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Strontium isotopes – A tracer for river suspended iron aggregates

Wortberg, Katharina, Conrad, Sarah, Andersson, Per S., Ingri, Johan
Applied geochemistry 2017 v.79 pp. 85-90
base flow, coprecipitation, geochemistry, groundwater, hydrochemistry, iron, isotopes, mixing, riparian areas, rivers, spring, streams, strontium, temporal variation, winter, woodlands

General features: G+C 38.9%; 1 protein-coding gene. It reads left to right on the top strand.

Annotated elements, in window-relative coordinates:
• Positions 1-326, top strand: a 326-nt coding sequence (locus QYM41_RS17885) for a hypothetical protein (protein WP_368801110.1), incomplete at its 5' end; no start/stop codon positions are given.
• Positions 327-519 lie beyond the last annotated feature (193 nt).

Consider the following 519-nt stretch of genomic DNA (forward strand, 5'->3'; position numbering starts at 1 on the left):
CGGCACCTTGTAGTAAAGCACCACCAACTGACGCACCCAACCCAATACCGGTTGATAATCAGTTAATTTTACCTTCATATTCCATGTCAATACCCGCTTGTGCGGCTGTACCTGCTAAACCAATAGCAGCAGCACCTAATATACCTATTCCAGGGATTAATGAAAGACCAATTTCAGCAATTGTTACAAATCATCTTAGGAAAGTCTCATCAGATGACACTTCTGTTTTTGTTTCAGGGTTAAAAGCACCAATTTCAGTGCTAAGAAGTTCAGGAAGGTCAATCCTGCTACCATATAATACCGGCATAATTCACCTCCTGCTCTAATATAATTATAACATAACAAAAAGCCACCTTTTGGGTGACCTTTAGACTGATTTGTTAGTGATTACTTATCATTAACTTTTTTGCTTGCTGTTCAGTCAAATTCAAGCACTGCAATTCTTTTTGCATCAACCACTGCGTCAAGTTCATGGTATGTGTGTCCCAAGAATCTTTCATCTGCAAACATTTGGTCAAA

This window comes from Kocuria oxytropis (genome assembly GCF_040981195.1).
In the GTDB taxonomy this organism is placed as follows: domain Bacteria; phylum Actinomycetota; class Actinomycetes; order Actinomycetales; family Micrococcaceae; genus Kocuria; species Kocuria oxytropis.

The Kalix River shows distinct temporal variations in the Sr-isotope ratio in filtered water (0.726–0.732). During base flow in winter the ⁸⁷Sr/⁸⁶Sr ratio is on average 0.730. When discharge increases and peaks during spring flood the ⁸⁷Sr/⁸⁶Sr ratio shows the most radiogenic (0.732) values. The temporal variations in the ⁸⁷Sr/⁸⁶Sr ratio in the Kalix River can be explained by mixing of water from the woodlands and the mountain areas.During high water discharge in May the ⁸⁷Sr/⁸⁶Sr ratios are more radiogenic in the suspended phase (1 kDa - 70 μm) compared to the truly dissolved phase (<1 kDa). The difference in ⁸⁷Sr/⁸⁶Sr ratio between the two phases (Δ ⁸⁷Sr/⁸⁶Sr) is linearly correlated with the suspended iron concentration. During spring flood Sr and Fe derived from an additional source, reach the river. Deep groundwater has a more radiogenic ⁸⁷Sr/⁸⁶Sr isotope ratio than the Kalix River during spring flood and thus, represents a possible source for the suspended Fe and the associated Sr. Strontium can be coprecipitated with and adsorbed to different types of Fe aggregates. We propose that the Sr-isotope ratio in the suspended phase reflects the isotopic composition of the water at the interface between anoxic groundwater and oxic stream water in the riparian zone, where the Fe aggregates are formed. These particles dominate the suspended phase in the river and the mixing with mountain waters, poor in Fe, produces the difference in the isotopic signature.The different signatures in suspended and truly dissolved fraction indicate that these aggregates are relatively stable during stream-river transport. As such the ⁸⁷Sr/⁸⁶Sr can be used to trace the origin of the non-detrital suspended phase.